David Gallup is an explorer. Not just of nature but of the introspective and spiritual connection man has with his environment. His life's passion has become a quest for new interpretations of the natural world without leaving his roots in Plein-Air Observation-Based painting. Working in the style of the impressionist masters, David's works are created on location in some of the world's most beautiful and fascinating places. They often depict moments when natural elements obscure solid forms, such as fog, rain, glare, or darkness. These elements are used in Gallup's work to visually represent the sense of awe and mystery he feels for the natural world.
Having trained to be an artist since early childhood, he has diligently pursued his craft ever since. As a young man he worked as a writer, illustrator, and art director for a Los Angeles news paper to pay his way through school. In 1990 he graduated from the Otis Art Institute of Parsons School of Design. He immediately began teaching art, and spent four years as an art instructor for Mission: Renaissance, a private art school which stresses having a strong classical background in line, tone and color as well as a solid knowledge of art history. His formal training and these classical influences are still very evident in Gallup's work today. In 1992 Gallup met japanese artist Hiro Yamagata and soon became the lead staff artist on the “Earthly Paradise” collection. It was during the early years of this relationship that Gallup began to develop his use of color harmony, rather than contrast, which marks his work today. Gallup's innovative use of basic music theory to find harmony in color is soothing and subtle, and it's benefits are visible even to the untrained eye.
For the past five years he has been painting for his fist major solo museum tour. California's Channel Islands will be the subject of his work, which is sponsored by the National Park Service, The Nature Conservancy, Sony, The Bill & Marilyn Field Trust and a collaboration of prominent American Museums. The show is being slated to travel coast to coast in premium museum venues, along with a HD documentary film about him doing these paintings (intended for limited local releases and international satellite TV). A quality hardcover catalog of the work is also being produced to accompany the exhibition.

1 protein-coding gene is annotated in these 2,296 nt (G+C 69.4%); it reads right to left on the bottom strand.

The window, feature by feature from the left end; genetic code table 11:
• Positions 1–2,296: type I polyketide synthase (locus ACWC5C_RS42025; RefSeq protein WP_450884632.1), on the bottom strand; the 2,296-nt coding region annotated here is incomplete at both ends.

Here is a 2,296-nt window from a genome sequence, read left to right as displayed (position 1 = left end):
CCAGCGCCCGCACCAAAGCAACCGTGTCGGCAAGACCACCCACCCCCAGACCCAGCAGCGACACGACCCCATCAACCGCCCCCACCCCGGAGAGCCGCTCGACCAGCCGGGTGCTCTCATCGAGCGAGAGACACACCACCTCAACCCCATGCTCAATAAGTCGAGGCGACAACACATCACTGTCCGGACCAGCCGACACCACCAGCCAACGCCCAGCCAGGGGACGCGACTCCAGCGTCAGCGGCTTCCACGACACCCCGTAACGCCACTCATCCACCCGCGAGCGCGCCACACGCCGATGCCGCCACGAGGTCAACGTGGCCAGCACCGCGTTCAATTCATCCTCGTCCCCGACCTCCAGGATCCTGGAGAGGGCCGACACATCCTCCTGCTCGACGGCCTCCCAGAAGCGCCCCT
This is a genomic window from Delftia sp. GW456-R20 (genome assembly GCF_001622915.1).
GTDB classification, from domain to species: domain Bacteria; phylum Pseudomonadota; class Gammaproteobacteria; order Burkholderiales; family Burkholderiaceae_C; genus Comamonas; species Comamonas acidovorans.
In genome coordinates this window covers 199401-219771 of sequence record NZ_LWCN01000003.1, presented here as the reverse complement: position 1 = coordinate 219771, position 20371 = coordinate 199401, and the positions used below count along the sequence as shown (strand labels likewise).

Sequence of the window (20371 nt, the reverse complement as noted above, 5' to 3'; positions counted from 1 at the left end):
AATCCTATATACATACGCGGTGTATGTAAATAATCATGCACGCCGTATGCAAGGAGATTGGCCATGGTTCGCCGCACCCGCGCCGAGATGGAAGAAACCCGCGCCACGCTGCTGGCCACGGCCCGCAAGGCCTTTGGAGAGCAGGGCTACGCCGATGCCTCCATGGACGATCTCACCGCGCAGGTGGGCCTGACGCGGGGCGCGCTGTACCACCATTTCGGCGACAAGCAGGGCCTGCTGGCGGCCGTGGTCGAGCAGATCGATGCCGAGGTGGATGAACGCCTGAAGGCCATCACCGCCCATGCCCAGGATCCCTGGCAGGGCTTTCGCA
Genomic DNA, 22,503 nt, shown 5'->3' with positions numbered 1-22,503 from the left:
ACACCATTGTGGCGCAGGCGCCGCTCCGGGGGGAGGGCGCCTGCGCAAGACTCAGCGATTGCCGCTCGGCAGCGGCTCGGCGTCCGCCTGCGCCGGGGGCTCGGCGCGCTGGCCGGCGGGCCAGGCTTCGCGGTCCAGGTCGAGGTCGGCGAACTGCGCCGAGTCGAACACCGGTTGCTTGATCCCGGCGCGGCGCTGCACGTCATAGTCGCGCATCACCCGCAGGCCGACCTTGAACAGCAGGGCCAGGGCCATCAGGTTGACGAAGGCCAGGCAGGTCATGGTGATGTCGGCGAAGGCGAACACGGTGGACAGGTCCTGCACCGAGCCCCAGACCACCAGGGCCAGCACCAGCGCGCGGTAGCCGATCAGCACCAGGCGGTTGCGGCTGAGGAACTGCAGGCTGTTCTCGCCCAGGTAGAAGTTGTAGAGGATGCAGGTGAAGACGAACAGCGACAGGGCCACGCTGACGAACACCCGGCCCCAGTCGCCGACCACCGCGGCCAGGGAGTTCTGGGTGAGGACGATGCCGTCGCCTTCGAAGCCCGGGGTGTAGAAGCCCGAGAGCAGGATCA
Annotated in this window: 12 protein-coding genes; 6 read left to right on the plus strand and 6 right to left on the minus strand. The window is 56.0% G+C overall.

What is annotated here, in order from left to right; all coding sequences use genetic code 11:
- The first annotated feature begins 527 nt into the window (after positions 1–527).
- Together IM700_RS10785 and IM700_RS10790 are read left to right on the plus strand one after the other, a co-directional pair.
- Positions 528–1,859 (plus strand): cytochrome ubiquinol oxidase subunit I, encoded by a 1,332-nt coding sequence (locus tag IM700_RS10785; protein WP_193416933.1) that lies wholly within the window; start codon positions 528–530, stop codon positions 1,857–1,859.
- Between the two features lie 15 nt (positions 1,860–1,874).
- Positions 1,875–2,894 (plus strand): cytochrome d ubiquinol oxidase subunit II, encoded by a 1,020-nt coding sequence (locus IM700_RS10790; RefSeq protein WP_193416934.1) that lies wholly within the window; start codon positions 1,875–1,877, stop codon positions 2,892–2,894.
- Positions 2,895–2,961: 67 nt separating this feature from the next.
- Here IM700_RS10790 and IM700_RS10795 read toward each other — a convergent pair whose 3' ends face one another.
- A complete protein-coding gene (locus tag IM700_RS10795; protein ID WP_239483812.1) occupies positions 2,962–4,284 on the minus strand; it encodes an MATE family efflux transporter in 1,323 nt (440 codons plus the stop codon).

Gallup's love for painting en plein-air has led him to explore the styles of French and California Impressionism over the years, drawing inspiration from both. He has a passion for capturing fleetingly beautiful moments in nature in a mixture of luminous color and dynamic brushwork that are uniquely his own. David's paintings depict the ethereal nature of our world and are influenced by such artists as Claude Monet, John Twachtman, J. A. M. Whistler, Hiroshi Yoshida, and Emil Carlson. His work has won numerous local and international awards, and can be seen today in museum exhibitions and collections nationwide.
In 2004 David founded Landscape United Nature Artists (LUNA) . LUNA is a group of eight nationally recognized plein-air artists who are working together to document ecologically significant areas of the world to inspire conservation. Works will be shown in museum and educational venues internationally.